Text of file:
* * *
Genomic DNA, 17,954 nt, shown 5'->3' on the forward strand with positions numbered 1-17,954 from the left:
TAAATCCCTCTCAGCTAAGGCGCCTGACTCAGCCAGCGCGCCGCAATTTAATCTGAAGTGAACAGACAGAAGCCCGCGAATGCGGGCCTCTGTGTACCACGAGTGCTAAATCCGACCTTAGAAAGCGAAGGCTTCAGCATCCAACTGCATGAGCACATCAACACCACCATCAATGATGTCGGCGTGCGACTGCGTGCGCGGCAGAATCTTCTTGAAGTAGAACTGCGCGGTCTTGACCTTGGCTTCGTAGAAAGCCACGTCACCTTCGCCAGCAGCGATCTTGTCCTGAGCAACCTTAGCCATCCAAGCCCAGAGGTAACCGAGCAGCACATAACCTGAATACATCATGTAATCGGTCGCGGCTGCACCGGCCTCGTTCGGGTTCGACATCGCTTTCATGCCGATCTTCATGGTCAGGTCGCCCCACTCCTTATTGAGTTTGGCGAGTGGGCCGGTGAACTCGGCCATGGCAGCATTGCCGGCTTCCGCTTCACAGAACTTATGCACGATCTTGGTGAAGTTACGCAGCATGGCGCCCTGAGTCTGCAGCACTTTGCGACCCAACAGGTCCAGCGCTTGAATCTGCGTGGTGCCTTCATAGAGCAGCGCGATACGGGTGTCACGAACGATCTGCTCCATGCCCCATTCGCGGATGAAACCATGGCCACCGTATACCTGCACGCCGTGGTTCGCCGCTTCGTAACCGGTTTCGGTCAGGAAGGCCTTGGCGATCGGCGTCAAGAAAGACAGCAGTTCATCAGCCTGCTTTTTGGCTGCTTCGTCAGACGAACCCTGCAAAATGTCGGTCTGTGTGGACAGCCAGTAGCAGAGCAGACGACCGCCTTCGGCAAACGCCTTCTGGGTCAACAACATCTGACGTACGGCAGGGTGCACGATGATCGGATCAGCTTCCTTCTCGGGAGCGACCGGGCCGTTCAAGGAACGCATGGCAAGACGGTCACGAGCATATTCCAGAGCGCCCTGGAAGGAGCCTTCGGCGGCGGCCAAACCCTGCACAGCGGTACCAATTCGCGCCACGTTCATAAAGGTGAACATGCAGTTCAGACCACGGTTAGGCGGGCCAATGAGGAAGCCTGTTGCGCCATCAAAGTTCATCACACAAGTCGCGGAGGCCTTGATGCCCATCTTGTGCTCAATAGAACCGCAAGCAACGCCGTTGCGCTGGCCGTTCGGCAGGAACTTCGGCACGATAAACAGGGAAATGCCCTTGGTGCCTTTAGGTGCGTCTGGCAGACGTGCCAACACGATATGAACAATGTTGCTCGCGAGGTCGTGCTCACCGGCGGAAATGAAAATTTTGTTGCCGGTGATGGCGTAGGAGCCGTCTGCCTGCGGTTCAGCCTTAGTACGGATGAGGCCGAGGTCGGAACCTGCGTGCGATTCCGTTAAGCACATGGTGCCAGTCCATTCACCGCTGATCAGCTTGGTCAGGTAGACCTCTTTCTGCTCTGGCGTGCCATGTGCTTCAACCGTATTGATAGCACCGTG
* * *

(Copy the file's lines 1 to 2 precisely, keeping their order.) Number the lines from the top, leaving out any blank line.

Genomic DNA, 17,954 nt, shown 5'->3' on the forward strand with positions numbered 1-17,954 from the left:
TAAATCCCTCTCAGCTAAGGCGCCTGACTCAGCCAGCGCGCCGCAATTTAATCTGAAGTGAACAGACAGAAGCCCGCGAATGCGGGCCTCTGTGTACCACGAGTGCTAAATCCGACCTTAGAAAGCGAAGGCTTCAGCATCCAACTGCATGAGCACATCAACACCACCATCAATGATGTCGGCGTGCGACTGCGTGCGCGGCAGAATCTTCTTGAAGTAGAACTGCGCGGTCTTGACCTTGGCTTCGTAGAAAGCCACGTCACCTTCGCCAGCAGCGATCTTGTCCTGAGCAACCTTAGCCATCCAAGCCCAGAGGTAACCGAGCAGCACATAACCTGAATACATCATGTAATCGGTCGCGGCTGCACCGGCCTCGTTCGGGTTCGACATCGCTTTCATGCCGATCTTCATGGTCAGGTCGCCCCACTCCTTATTGAGTTTGGCGAGTGGGCCGGTGAACTCGGCCATGGCAGCATTGCCGGCTTCCGCTTCACAGAACTTATGCACGATCTTGGTGAAGTTACGCAGCATGGCGCCCTGAGTCTGCAGCACTTTGCGACCCAACAGGTCCAGCGCTTGAATCTGCGTGGTGCCTTCATAGAGCAGCGCGATACGGGTGTCACGAACGATCTGCTCCATGCCCCATTCGCGGATGAAACCATGGCCACCGTATACCTGCACGCCGTGGTTCGCCGCTTCGTAACCGGTTTCGGTCAGGAAGGCCTTGGCGATCGGCGTCAAGAAAGACAGCAGTTCATCAGCCTGCTTTTTGGCTGCTTCGTCAGACGAACCCTGCAAAATGTCGGTCTGTGTGGACAGCCAGTAGCAGAGCAGACGACCGCCTTCGGCAAACGCCTTCTGGGTCAACAACATCTGACGTACGGCAGGGTGCACGATGATCGGATCAGCTTCCTTCTCGGGAGCGACCGGGCCGTTCAAGGAACGCATGGCAAGACGGTCACGAGCATATTCCAGAGCGCCCTGGAAGGAGCCTTCGGCGGCGGCCAAACCCTGCACAGCGGTACCAATTCGCGCCACGTTCATAAAGGTGAACATGCAGTTCAGACCACGGTTAGGCGGGCCAATGAGGAAGCCTGTTGCGCCATCAAAGTTCATCACACAAGTCGCGGAGGCCTTGATGCCCATCTTGTGCTCAATAGAACCGCAAGCAACGCCGTTGCGCTGGCCGTTCGGCAGGAACTTCGGCACGATAAACAGGGAAATGCCCTTGGTGCCTTTAGGTGCGTCTGGCAGACGTGCCAACACGATATGAACAATGTTGCTCGCGAGGTCGTGCTCACCGGCGGAAATGAAAATTTTGTTGCCGGTGATGGCGTAGGAGCCGTCTGCCTGCGGTTCAGCCTTAGTACGGATGAGGCCGAGGTCGGAACCTGCGTGCGATTCCGTTAAGCACATGGTGCCAGTCCATTCACCGCTGATCAGCTTGGTCAGGTAGACCTCTTTCTGCTCTGGCGTGCCATGTGCTTCAACCGTATTGATAGCACCGTG